Monday, November 30, 2015

Sampling GIS data

Sampling GIS data
Since it is virtually impossible to obtain detailed information regarding every location on the Earth's surface (specifically for GIS), it is best to take samples from a smaller representative subset. GIS deals with explicitly spatial data. The two ways in which spatial data can be sampled is:
-Directed sampling and
-Non-directed sampling
Directed sampling involves making decisions about the objects to be viewed and cataloged. This population occupies an area and both the area and the sample population form the sampling frame.
Non-directed, probability-based sample is preferable since it eliminates bias.
Probabilistic sampling is of four types:
-Random sampling
-Systematic sampling
-Stratified sampling and
-Homogeneous sampling
The above sampling types can be combined to create a hybrid sampling scheme.
Random spatial sampling is the most basic sampling design. It allows each point, line, area or surface feature to be selected with the same probability as the next.
Systematic sampling use a repeatable pattern as a basis for selection.
Stratified spatial sampling selects small areas within which individual spots, objects or features are sampled. Stratifying simplifies the process by dividing the task into small regions.

Data quality refers to the fitness for use of data for intended applications. The components of data quality are listed below:
-The data must be reliable and accurate to be considered as usable. It should be in agreement with the real world being represented.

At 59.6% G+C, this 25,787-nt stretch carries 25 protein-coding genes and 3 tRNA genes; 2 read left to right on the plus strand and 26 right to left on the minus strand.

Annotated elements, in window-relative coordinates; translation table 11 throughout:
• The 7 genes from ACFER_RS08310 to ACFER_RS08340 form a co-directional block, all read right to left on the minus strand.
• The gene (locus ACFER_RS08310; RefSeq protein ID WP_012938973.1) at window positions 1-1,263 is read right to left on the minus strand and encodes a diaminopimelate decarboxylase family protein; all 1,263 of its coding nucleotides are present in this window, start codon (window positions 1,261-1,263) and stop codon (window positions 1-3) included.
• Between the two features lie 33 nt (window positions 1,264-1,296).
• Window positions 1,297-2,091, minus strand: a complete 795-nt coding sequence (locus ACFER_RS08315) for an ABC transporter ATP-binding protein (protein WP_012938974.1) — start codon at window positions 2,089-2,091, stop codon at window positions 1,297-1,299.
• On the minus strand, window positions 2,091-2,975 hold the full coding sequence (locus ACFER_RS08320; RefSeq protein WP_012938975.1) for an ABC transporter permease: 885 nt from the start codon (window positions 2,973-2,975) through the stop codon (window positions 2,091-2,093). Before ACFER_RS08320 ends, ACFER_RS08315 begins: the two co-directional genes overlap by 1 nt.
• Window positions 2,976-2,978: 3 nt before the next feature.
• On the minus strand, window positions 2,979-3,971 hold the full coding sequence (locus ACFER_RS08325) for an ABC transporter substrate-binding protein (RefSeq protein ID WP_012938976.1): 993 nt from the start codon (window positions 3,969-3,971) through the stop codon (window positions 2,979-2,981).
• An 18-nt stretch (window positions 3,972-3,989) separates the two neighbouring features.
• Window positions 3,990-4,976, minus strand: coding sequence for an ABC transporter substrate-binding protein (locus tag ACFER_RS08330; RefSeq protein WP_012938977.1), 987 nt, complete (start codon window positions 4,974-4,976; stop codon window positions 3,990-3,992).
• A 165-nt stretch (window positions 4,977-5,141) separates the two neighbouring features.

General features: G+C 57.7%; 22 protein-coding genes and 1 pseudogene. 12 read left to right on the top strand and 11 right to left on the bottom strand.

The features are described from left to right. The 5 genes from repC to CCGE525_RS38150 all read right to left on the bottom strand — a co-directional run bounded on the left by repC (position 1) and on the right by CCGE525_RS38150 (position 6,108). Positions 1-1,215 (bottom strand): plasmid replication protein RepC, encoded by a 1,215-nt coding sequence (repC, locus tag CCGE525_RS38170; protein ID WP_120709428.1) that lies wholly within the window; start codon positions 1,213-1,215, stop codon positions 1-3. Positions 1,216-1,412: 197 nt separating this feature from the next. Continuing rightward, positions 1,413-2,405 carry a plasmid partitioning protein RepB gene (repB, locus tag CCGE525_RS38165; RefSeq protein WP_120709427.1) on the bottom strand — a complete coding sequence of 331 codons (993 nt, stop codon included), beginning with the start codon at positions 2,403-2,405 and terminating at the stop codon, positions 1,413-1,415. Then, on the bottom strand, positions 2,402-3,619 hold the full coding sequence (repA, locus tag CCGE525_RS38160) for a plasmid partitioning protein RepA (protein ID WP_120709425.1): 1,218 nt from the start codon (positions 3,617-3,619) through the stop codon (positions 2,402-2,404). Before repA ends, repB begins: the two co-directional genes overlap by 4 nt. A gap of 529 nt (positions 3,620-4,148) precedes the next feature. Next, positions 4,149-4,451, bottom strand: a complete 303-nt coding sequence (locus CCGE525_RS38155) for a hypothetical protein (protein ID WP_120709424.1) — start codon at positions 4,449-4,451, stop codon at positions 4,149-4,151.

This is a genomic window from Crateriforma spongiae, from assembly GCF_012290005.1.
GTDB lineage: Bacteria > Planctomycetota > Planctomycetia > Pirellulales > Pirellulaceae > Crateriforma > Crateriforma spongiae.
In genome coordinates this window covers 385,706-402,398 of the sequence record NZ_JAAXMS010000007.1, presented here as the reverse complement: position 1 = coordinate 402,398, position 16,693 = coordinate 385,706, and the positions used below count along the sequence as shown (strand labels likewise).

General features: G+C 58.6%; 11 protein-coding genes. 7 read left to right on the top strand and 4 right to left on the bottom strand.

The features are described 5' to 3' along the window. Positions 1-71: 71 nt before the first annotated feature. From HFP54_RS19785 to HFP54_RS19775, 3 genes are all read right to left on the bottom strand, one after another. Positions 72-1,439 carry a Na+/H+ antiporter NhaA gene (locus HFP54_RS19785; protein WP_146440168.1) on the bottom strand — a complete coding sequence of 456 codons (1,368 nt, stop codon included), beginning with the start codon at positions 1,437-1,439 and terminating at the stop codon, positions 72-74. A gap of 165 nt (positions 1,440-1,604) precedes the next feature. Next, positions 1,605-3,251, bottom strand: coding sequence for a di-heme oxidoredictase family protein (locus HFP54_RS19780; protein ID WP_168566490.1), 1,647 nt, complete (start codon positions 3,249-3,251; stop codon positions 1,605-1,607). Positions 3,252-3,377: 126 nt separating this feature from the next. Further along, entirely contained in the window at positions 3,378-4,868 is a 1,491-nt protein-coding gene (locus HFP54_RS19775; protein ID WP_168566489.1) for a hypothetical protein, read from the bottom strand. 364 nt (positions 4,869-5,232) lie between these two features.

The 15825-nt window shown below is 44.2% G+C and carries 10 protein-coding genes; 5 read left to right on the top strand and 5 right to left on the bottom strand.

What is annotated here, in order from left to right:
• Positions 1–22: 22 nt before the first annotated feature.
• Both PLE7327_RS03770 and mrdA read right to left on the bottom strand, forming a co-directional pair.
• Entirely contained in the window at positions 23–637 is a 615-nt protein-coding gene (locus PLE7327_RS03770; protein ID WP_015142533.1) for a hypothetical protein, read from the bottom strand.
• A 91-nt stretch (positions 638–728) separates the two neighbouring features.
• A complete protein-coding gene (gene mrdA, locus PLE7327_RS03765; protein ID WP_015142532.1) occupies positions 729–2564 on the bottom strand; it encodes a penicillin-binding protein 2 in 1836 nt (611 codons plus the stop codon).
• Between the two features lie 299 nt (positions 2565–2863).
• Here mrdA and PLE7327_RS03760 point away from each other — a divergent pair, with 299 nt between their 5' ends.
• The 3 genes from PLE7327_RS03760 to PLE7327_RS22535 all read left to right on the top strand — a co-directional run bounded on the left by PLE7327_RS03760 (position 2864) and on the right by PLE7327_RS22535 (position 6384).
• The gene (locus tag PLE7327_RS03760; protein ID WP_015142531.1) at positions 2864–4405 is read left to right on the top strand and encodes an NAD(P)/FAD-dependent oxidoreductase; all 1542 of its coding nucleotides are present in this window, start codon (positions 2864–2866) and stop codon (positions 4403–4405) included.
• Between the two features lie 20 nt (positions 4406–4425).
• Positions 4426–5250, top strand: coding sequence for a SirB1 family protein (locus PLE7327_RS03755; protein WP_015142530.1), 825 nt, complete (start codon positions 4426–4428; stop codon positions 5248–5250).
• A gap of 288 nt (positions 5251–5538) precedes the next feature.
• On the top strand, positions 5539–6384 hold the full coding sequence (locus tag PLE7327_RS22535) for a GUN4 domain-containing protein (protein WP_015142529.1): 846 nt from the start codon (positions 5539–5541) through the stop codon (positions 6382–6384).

-The data must be current and up-to-date for the intended application.
-The data must be relevant in terms of content and level of detail
-The data must be timely for the application
-The data must be complete and precise or the degree of uncertainty must be indicated
-The data must be concise and intelligible (comprehensible to the user)
-The data must be stored in a format that can be conveniently handled (data handling involves one or more of the following operations: maintenance, transmission, distribution, classification, re-sampling, retrieval and updation)
-The data must be documented regarding its source to enable users to determine their suitability for a certain application
-The data must be stored in map projection that best meets the requirements of the application with regards to the preservation of area, shape, distance and direction
-The data should be captured at a scale using a classification scheme suitable to the application for which it will be used
-Cartographic properties (physical condition of mapping media, quality of line work, use of color and symbology, classification of features, map maintenance and revision cycle) play an important role in determining the quality of data.